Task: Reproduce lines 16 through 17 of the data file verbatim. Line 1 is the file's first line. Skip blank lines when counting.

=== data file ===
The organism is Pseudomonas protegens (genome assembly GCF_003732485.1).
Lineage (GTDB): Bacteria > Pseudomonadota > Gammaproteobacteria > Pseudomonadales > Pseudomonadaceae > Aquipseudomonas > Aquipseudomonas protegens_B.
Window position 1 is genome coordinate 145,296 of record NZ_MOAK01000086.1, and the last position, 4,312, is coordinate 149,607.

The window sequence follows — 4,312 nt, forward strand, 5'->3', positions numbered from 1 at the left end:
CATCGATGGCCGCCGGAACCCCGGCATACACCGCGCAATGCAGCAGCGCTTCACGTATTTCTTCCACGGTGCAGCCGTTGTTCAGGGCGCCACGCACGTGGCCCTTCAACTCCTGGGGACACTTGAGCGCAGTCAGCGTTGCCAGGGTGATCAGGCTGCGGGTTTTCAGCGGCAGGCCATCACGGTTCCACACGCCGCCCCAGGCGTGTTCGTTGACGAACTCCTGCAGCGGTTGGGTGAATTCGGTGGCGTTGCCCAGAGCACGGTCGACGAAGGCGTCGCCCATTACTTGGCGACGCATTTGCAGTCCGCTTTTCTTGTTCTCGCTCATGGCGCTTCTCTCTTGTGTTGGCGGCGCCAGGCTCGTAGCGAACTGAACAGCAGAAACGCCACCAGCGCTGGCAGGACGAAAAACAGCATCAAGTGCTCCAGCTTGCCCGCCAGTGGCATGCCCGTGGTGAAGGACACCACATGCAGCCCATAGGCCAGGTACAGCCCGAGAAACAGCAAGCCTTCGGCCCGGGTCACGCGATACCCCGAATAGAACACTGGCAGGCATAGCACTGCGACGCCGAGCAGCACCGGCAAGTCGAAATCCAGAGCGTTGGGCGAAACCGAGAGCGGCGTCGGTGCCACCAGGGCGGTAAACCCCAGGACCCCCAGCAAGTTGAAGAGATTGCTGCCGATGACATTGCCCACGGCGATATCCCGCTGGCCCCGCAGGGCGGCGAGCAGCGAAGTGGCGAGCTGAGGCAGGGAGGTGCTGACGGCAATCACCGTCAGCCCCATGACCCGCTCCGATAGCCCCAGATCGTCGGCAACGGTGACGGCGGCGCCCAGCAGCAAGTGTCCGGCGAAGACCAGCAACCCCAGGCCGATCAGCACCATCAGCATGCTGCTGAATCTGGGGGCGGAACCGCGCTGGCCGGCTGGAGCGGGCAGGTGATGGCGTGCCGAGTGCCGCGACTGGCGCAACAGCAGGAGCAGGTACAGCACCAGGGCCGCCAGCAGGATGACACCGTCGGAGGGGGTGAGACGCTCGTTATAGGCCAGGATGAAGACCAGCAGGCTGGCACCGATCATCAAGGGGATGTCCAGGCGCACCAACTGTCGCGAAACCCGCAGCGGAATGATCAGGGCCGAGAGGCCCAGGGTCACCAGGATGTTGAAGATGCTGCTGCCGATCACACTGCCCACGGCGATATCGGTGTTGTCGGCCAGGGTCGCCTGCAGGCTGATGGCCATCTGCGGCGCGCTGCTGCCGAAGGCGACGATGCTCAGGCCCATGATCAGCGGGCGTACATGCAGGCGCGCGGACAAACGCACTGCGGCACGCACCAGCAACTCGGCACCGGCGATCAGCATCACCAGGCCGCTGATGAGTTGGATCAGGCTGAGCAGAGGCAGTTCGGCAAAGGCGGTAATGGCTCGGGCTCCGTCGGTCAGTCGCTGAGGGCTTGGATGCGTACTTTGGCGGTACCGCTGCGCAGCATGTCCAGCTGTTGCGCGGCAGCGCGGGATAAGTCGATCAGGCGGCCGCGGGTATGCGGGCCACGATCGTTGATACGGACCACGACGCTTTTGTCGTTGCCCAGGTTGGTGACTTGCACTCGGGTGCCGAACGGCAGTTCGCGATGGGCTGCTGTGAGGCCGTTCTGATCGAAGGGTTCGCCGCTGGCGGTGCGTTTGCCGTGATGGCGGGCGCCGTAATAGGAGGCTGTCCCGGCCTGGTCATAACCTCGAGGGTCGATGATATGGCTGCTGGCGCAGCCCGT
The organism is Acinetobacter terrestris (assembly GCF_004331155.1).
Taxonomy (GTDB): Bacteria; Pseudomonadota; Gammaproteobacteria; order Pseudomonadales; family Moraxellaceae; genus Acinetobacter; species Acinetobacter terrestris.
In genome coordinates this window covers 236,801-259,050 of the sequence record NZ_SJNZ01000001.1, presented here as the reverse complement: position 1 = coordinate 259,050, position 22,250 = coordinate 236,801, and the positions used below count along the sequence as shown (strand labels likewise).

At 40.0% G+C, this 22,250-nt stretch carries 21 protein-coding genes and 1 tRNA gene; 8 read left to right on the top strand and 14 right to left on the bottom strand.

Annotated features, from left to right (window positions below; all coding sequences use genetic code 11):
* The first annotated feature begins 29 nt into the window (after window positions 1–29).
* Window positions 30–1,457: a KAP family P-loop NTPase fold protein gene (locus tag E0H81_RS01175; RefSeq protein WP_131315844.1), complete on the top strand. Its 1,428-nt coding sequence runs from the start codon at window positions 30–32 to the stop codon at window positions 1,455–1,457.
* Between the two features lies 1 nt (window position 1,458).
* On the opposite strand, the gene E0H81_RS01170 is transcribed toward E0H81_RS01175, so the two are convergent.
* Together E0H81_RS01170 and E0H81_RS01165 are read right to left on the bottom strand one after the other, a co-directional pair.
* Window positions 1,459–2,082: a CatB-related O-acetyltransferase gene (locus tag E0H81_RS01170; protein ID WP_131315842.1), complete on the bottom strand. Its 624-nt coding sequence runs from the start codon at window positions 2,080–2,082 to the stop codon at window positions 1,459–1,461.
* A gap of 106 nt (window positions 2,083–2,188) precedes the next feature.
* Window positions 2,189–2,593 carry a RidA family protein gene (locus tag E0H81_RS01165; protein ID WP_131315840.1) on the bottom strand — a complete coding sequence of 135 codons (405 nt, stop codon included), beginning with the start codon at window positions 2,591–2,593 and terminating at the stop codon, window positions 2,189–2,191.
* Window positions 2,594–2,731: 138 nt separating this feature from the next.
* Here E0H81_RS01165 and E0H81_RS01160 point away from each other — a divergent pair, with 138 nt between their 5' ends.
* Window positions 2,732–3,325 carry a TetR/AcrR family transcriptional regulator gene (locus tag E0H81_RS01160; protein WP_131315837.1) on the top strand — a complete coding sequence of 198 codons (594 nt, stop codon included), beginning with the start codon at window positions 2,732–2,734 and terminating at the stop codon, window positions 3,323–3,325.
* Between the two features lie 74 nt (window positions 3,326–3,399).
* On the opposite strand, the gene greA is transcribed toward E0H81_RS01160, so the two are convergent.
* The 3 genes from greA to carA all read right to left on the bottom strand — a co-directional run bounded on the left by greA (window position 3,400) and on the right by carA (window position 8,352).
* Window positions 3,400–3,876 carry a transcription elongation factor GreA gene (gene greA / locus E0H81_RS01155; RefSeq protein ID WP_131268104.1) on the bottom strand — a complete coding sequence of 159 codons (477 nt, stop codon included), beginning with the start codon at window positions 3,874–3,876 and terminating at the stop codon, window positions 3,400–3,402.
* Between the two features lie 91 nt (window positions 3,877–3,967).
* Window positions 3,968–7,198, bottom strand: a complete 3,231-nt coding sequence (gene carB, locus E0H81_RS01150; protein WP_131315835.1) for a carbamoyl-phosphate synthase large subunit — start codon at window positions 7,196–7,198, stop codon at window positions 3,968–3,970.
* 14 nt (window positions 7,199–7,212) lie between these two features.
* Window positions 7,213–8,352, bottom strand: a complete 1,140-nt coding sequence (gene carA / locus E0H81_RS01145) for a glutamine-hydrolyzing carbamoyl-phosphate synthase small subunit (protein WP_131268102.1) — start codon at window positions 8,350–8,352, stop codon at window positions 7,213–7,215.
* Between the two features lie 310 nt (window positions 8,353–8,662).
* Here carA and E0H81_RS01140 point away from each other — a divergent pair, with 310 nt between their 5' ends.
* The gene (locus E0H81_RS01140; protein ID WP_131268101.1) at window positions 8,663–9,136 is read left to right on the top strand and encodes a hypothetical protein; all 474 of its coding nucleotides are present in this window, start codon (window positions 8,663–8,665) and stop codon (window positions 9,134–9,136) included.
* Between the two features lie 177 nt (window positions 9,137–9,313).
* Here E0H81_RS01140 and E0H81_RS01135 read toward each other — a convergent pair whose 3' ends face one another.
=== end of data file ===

* Window positions 1,459–2,082: a CatB-related O-acetyltransferase gene (locus tag E0H81_RS01170; protein ID WP_131315842.1), complete on the bottom strand. Its 624-nt coding sequence runs from the start codon at window positions 2,080–2,082 to the stop codon at window positions 1,459–1,461.
* A gap of 106 nt (window positions 2,083–2,188) precedes the next feature.